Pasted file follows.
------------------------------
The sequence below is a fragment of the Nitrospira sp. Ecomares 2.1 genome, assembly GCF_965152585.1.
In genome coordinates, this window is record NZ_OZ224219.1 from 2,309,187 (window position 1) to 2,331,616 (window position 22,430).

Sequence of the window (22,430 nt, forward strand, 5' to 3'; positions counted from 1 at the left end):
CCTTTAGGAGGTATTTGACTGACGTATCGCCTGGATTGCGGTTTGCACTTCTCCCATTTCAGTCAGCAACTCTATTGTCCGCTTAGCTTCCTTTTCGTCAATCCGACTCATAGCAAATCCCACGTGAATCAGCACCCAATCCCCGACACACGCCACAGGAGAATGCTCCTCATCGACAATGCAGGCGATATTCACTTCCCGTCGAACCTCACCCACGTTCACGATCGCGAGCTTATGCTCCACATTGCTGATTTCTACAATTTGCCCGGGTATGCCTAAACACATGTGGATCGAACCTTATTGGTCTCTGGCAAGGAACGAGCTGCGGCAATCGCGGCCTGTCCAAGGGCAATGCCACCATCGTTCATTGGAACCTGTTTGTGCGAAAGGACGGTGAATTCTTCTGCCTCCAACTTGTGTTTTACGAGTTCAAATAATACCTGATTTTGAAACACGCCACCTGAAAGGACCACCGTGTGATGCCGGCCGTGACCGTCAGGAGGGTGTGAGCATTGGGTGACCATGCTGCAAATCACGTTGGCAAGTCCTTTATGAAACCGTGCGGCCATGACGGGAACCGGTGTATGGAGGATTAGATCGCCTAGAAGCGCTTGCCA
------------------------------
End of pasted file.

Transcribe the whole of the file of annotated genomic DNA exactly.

The sequence below is a fragment of the Nitrospira sp. Ecomares 2.1 genome, assembly GCF_965152585.1.
In genome coordinates, this window is record NZ_OZ224219.1 from 2,309,187 (window position 1) to 2,331,616 (window position 22,430).

Sequence of the window (22,430 nt, forward strand, 5' to 3'; positions counted from 1 at the left end):
CCTTTAGGAGGTATTTGACTGACGTATCGCCTGGATTGCGGTTTGCACTTCTCCCATTTCAGTCAGCAACTCTATTGTCCGCTTAGCTTCCTTTTCGTCAATCCGACTCATAGCAAATCCCACGTGAATCAGCACCCAATCCCCGACACACGCCACAGGAGAATGCTCCTCATCGACAATGCAGGCGATATTCACTTCCCGTCGAACCTCACCCACGTTCACGATCGCGAGCTTATGCTCCACATTGCTGATTTCTACAATTTGCCCGGGTATGCCTAAACACATGTGGATCGAACCTTATTGGTCTCTGGCAAGGAACGAGCTGCGGCAATCGCGGCCTGTCCAAGGGCAATGCCACCATCGTTCATTGGAACCTGTTTGTGCGAAAGGACGGTGAATTCTTCTGCCTCCAACTTGTGTTTTACGAGTTCAAATAATACCTGATTTTGAAACACGCCACCTGAAAGGACCACCGTGTGATGCCGGCCGTGACCGTCAGGAGGGTGTGAGCATTGGGTGACCATGCTGCAAATCACGTTGGCAAGTCCTTTATGAAACCGTGCGGCCATGACGGGAACCGGTGTATGGAGGATTAGATCGCCTAGAAGCGCTTGCCA